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Elementary School Teacher

Elementary School Teacher Responsibilities

Some people may have an inborn ability to teach in a logical and patient way, but, given this, they still need to pursue postsecondary training and be able to meet the requirements within their state to obtain a license and teach as an elementary school teacher. Teachers at the K-8 level need to be versatile, but they also need to be skilled in teaching a number of content areas, such as reading and writing, math, science and social studies. They need to be able to motivate students to learn, manage behavior in their classrooms and assess student progress to ensure students are on track.

An elementary school teacher may have many other responsibilities: communicating with parents, challenging the quick learners and helping slower ones, making lesson plans, grading student work, and planning with fellow teachers and staff. Grading assignments at night or on weekends, and participating in special after-hour events may also be part of the job.

How You Could Become an Elementary School Teacher

State teaching requirements for this career can vary. Most states require at least a bachelor's degree in education and at least a semester's worth of student teaching. It is important to be well-educated in order to understand aspects of teaching such as lesson planning in the major subject areas, working with special-needs students, and understanding the psychological development and intrinsic needs of children. Students may also need to complete other requirements to be able to apply for and obtain a state teaching license. A background check may also be necessary. Some teacher education programs are now available online or partially online, but an in-person presence is still necessitated for student teaching.

Private schools sometimes require only a bachelor's degree in education but no certificate, but all states require a license to be able to teach in a public school. After a student has received a bachelor's degree and their license, they may need to work on completing a master's degree -- these requirements vary by state. Your state's department of education and your teaching education school should both have more details for you if you ask.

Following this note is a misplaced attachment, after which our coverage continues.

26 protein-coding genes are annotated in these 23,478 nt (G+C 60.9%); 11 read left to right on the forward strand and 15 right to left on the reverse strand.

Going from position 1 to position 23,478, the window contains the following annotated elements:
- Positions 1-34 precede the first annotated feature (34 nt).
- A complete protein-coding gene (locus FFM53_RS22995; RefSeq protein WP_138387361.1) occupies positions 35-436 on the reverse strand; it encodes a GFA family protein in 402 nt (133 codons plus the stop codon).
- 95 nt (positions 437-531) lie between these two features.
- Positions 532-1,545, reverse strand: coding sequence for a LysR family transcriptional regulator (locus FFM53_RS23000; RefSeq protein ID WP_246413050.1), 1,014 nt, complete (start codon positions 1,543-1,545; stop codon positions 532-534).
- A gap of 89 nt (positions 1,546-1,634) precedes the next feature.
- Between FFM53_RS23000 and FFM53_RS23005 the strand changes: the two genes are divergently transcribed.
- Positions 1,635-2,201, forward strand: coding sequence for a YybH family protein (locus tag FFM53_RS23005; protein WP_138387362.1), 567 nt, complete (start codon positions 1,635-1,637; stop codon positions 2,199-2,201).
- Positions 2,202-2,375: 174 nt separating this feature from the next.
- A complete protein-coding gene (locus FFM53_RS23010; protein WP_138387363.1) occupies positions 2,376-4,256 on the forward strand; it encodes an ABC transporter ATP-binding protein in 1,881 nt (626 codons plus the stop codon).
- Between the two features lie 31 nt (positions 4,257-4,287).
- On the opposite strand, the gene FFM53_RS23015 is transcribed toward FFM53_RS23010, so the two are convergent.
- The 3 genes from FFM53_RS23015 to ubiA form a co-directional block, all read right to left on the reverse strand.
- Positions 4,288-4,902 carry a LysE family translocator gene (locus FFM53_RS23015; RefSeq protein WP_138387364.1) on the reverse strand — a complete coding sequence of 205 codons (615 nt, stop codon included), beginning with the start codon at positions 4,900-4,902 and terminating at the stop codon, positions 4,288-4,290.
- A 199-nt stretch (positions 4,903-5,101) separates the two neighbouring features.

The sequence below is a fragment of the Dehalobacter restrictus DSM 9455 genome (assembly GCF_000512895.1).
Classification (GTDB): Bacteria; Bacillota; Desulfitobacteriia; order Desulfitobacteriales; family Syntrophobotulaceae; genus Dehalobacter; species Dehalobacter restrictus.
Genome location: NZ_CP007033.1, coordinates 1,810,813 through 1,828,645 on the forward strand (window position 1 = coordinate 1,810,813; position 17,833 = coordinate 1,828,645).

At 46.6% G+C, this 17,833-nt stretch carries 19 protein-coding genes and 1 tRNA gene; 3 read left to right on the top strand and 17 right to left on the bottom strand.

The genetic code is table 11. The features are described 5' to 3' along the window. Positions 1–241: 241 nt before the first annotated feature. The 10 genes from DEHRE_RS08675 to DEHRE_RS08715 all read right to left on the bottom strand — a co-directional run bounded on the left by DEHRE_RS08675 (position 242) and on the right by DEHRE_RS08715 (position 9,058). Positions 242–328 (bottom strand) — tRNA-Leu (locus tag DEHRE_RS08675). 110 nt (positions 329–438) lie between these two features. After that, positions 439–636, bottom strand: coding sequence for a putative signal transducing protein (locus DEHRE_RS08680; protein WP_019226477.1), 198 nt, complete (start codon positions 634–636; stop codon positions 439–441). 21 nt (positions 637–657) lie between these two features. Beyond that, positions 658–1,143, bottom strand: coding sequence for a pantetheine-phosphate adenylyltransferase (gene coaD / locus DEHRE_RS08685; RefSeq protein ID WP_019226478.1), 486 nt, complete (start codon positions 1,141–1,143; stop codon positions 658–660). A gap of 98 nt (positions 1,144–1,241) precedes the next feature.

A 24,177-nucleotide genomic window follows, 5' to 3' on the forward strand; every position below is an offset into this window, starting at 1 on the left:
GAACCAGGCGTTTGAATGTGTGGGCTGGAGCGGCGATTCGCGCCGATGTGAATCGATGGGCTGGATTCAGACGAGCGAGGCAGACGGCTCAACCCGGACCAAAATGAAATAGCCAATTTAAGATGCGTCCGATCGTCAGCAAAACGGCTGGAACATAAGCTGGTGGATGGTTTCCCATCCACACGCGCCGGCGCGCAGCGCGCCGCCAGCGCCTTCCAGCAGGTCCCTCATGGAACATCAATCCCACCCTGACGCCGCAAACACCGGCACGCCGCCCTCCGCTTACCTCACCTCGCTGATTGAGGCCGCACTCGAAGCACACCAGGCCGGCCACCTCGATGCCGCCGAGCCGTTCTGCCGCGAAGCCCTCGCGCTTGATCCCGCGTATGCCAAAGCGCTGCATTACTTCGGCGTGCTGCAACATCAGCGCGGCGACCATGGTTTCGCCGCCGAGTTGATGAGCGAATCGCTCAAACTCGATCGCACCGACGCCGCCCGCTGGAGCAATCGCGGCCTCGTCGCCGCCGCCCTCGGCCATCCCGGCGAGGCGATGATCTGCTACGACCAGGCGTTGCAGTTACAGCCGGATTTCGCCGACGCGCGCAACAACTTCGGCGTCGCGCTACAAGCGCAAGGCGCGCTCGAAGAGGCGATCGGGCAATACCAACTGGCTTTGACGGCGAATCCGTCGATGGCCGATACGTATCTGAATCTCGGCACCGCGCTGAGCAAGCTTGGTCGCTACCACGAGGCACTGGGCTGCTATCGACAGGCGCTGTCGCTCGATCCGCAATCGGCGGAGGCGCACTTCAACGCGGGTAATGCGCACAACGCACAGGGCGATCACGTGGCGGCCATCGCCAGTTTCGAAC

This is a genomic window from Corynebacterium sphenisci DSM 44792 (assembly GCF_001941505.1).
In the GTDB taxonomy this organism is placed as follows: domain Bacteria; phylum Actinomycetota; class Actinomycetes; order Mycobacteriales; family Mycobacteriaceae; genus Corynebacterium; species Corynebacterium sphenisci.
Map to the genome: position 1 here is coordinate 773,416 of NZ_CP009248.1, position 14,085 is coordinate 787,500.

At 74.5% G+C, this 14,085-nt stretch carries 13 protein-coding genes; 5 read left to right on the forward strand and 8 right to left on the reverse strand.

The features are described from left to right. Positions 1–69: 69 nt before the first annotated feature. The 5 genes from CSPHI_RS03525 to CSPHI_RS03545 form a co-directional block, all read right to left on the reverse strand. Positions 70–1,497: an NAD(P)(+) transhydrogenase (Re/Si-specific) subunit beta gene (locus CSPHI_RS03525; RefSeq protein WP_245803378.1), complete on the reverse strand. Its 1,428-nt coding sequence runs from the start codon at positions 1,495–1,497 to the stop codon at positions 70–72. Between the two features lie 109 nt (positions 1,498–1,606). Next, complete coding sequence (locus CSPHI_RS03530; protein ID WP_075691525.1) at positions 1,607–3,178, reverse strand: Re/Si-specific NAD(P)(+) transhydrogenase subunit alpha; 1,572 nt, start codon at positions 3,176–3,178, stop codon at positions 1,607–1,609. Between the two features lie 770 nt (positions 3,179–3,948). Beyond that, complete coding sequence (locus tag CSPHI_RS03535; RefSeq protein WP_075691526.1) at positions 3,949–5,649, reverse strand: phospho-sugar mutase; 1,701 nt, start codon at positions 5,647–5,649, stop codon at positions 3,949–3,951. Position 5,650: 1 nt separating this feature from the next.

Career Earnings

An elementary school teacher's salary, according to 2010 Bureau of Labor Statistics (BLS) data, ranges from less than $31,720 to more than $76,490. The median annual wage was $51,660. The cost of living and economic health of a school district affect wages, as do your years of experience and advanced degrees. BLS statistics say projected job growth from 2010 to 2020 is 17 percent −about the average for all occupations.

As a teacher, you may have a 10-month school year and a 2-month break, or a year-round schedule with multiple breaks. You may also have the option to teach summer school. You should also have federal holidays off, as well as the winter and spring breaks established by your school district.

Check through the list of schools below to learn more about the elementary education programs you could potentially pursue.

Sources:

  1. Kindergarten and Elementary School Teachers, Occupational Outlook Handbook (2012-2013 Edition), http://www.bls.gov/ooh/Education-Training-and-Library/Kindergarten-and-elementary-school-teachers.htm#tab-1

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B.A. Early Childhood Education
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MS - Teaching and Learning
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  • Accredited
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